“We haven’t been on this big of a stage, ever, or played in a game like this,” said Bryant pitcher Pete Kelich, who will get the start against Arkansas. “But this is what we’ve been aiming for, this is where we want to be.”
Pitch perfect — Arkansas’ pitching staff has been one of the best in college baseball, boasting the best ERA (1.87) and fewest hits allowed (6.78) in the nation.
The problem for the Razorbacks, who were picked No. 1 in the country in the preseason, has been at the plate.
Arkansas is hitting just .260 as a team — 11th in the SEC — while going 37-20 and finishing second in the SEC East.
“We’ve been relying on our pitching all season,” Arkansas coach Dave Van Horn said. “Offensively, it’s been week-to-week or sometimes even game-to-game, which has been a little frustrating. At this level and this point of the season, though, if you can pitch you’ve got a chance to win every game you can play in. And we can pitch.”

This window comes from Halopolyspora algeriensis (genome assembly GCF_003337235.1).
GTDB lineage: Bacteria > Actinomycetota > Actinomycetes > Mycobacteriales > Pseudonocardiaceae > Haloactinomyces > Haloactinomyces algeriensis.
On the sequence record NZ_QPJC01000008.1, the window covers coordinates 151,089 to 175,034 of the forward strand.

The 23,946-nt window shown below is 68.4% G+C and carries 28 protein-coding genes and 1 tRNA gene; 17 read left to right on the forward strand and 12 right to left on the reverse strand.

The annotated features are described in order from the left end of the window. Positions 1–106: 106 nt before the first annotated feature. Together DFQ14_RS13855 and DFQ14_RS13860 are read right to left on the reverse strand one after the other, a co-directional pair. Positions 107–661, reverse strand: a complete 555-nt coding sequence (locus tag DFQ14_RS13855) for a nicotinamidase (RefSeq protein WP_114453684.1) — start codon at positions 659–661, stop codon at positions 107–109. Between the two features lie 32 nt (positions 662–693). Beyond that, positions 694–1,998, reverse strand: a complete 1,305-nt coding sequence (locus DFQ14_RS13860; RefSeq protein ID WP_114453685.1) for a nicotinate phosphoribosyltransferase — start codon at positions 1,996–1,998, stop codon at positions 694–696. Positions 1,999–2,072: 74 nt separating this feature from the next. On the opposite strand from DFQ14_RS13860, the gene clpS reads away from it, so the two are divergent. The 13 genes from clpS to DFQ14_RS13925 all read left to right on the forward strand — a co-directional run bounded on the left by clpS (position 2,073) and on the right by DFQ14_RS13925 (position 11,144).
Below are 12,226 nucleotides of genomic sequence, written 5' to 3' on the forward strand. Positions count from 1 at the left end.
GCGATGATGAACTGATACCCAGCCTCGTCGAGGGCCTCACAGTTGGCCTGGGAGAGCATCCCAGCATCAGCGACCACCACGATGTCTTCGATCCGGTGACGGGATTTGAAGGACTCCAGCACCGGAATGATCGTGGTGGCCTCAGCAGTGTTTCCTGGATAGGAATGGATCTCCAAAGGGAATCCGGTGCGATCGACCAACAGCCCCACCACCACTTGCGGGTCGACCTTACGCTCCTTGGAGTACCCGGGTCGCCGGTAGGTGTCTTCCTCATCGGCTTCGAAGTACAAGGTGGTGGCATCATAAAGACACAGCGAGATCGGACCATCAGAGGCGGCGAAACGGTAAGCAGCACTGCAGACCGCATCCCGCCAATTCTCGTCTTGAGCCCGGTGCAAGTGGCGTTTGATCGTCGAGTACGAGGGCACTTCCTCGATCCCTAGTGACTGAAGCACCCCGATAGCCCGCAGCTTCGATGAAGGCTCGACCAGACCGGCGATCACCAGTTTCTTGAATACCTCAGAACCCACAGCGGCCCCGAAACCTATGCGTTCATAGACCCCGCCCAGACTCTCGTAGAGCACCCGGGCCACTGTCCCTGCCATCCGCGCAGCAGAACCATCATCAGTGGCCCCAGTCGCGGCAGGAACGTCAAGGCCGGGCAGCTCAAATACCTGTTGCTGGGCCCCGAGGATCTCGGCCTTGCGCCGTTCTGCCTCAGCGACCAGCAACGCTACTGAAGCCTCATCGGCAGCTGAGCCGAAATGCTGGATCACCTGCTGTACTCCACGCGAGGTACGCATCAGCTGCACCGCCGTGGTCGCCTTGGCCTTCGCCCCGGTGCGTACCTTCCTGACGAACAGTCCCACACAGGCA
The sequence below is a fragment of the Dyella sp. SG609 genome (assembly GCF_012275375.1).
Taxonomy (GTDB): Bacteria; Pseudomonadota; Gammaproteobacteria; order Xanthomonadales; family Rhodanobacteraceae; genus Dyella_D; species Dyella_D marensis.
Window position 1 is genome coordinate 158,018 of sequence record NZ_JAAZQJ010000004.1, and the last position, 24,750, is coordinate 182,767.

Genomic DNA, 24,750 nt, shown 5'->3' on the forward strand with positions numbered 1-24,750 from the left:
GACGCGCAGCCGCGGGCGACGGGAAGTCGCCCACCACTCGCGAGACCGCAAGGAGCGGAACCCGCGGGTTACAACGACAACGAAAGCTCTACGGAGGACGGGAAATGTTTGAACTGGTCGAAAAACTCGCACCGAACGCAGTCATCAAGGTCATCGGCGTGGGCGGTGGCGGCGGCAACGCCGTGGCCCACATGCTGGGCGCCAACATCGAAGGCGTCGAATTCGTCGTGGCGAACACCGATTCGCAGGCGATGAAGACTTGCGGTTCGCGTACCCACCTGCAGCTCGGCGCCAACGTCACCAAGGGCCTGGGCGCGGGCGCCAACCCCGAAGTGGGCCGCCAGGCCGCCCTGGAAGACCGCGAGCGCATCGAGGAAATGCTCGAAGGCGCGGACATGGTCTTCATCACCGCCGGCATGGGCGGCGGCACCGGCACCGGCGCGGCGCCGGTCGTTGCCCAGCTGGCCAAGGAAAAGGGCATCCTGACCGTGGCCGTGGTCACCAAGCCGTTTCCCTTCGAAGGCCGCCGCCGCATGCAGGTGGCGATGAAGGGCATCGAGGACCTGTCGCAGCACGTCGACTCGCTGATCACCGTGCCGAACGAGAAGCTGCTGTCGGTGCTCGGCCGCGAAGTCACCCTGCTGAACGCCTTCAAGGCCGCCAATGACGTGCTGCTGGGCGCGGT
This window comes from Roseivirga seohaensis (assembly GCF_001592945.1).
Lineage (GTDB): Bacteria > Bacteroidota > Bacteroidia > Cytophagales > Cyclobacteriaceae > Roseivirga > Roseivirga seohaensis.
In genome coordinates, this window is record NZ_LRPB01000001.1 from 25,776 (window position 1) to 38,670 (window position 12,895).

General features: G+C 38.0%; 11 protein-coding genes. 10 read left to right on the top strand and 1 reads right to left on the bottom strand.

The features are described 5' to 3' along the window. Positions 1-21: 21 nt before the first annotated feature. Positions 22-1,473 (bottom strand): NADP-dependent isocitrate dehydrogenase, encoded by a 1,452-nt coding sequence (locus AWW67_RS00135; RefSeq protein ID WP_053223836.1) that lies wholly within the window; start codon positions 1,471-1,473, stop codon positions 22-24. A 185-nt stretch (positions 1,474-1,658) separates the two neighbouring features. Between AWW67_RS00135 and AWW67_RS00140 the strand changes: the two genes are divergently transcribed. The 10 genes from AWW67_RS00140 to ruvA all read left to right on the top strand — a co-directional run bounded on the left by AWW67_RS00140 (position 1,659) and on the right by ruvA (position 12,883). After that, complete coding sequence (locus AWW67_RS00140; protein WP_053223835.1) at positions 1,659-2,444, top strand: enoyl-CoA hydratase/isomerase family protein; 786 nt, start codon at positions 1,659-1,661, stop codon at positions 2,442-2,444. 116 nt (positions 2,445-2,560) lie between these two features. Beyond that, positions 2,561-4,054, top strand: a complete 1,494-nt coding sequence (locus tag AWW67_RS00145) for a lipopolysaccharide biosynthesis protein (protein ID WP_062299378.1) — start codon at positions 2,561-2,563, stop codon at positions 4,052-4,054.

Arkansas has three starters with an ERA below 2.00 — All-SEC selection Ryne Stanek (9-2, 1.40), Randall Fant (5-1, 1.92) and Friday’s starter against Bryant, Barrett Astin (4-4, 1.94).
“We focus on what we can do, and we’re not at the plate,” Astin said. “We still feel like if we do our job, (hitters) will hopefully do their job and win us a ballgame when we need them to.”
Interesting timing — K-State decided the right time to put up the Wildcats’ Big 12 championship banner at Tointon Stadium was as Wichita State was beginning practice Thursday afternoon.
Two grounds crew workers drilled the sign into the right-field wall as the Shockers were playing catch in the outfield. It took about 10 minutes.
So, was it a case of crafty mind games on K-State’s part? Hardly. The grounds crew workers said they’d been told to put the sign up earlier in the day but just didn’t have any time to do it until later in the afternoon.
On your feet — Standing-room-only tickets go on sale at 8:30 a.m. Friday through kstatesports.com, 800-221-2287 or at the Bramlage Coliseum ticket office. All seats, about 4,000, have been sold.